Liz Reid

Editor

Liz Reid began working at WESA in 2013 as a General Assignment Reporter and Weekend Host. Since then, she’s worked as the Morning Edition Producer, Health & Science Reporter and currently as an Editor. Liz came to Pittsburgh from KRPS public radio in Southeast Kansas, where she was a Feature Producer and the local host of All Things Considered. Previously, Liz interned and freelanced at KQED public radio in San Francisco. She has an MA in Broadcast & Electronic Communication Arts from San Francisco State University, where she also taught audio production classes. She’s done stints working in academia and the music industry, but she’s happiest in a public radio setting. When Liz is not reporting and hosting at 90.5 WESA, she likes to play baseball, cook, read and go camping.

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It has been a little more than a week since the United States Justice Department completed its investigation of a rash of preventable deaths at the Pittsburgh Veteran’s Affairs Healthcare System.

Five veterans died of Legionnaires’ disease at the Pittsburgh VA in 2011 and 2012, while more than 20 other patients were sickened. The Justice Department has concluded that no VA employees are criminally liable for the deaths.

Ryan Loew / 90.5 WESA

One of Pittsburgh’s most popular bicycling events turns 30 years old this Saturday.

The Dirty Dozen bike race challenges cyclists to climb the 13 steepest hills in the city. The 50-mile route takes riders from Highland Park, through the North Hills and the North side, across the Roberto Clemente and Smithfield Street bridges, through the South Hills and the South Side, ending in Hazelwood.

City Council Monday held a hearing with Budget Director Bill Urbanic. The takeway: The city is doing OK, but it could do better. Urbanic said the city’s margin between revenues and expenditures is “razor thin.”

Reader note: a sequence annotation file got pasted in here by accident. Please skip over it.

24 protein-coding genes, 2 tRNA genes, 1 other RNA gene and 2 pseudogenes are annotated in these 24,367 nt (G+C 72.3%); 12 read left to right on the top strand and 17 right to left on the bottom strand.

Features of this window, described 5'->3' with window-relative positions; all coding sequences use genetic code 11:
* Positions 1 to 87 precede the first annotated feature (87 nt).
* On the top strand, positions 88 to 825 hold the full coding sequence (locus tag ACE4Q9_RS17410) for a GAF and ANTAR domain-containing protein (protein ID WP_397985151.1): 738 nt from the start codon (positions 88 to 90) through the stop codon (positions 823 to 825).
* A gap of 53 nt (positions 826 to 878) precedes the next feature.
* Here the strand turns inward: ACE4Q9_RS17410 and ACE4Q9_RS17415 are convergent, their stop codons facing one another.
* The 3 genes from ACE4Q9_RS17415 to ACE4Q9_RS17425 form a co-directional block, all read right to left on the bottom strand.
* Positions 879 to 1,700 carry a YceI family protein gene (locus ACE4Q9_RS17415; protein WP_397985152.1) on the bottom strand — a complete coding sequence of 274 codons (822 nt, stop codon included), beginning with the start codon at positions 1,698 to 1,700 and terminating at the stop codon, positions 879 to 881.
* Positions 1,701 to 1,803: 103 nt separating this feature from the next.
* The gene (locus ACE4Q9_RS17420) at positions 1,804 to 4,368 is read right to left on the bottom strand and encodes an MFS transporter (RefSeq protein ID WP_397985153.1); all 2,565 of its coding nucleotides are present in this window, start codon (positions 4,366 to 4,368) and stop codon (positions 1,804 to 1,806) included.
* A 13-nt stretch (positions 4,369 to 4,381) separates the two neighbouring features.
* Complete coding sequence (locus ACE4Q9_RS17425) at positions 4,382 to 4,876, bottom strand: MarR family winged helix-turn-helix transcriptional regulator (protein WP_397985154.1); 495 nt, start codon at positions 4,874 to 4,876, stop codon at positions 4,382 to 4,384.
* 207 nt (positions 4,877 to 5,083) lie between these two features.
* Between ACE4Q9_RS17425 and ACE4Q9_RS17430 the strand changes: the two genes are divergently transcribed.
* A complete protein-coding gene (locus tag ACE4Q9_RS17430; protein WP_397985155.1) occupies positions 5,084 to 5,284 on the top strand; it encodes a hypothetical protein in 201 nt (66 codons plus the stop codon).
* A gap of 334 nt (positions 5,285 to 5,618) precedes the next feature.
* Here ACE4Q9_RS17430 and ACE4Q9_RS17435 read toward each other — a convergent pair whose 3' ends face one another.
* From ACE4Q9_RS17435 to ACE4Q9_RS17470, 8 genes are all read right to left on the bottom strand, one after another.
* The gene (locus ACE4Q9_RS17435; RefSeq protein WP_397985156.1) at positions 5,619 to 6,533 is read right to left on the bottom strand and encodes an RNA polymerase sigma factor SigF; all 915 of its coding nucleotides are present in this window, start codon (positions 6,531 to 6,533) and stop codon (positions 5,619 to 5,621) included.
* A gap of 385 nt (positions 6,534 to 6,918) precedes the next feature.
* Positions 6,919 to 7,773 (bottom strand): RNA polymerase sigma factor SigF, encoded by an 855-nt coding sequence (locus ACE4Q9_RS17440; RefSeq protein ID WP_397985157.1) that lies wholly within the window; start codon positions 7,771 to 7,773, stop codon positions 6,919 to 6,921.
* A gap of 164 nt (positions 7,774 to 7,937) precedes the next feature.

“We’ve addressed many of the underlying problems in the last few years, with the help of Act 47 oversight,” Urbanic said. “The 2014 budget shows we’re staying balanced, as usual, but revenue is still going to be an issue, now and into the near future. We need at least $20 million annually.”

A proposal to rename the four streets that make up Penn Circle was introduced in City Council Monday.

Justin Miller, a senior planner with the Pittsburgh City Planning Department, says the change has been a long time coming.

“Two legs of Penn Circle have already been converted to two-way traffic," he said. "It doesn’t function as a circle anymore. In the near future, we’ve got a project to convert the other two parts of Penn Circle, Penn Circle North and West, also to two-way traffic.”

Mayor-elect Bill Peduto saw his plan to offer early retirement to some city employees move forward in City Council Monday.

The plan would allow 136 city employees, whose age plus years of employment equals 70 years, to begin collection their pensions early. Currently that number has to equal 80. The employees must also be at least 50 years old and have no less than 8 years of service to the city.

Peduto says this is all part of his vision for a major shakeup at City Hall.

After more than nine months of discussion, Pittsburgh City Council Monday passed a minimum staffing policy for the Bureau of Police.

The policy authorizes the chief of police to initiate a new class in the training academy once the police force falls to 98 percent of the budgeted union sworn police personnel. The class itself would be equal to 5 percent of the budgeted number of officers.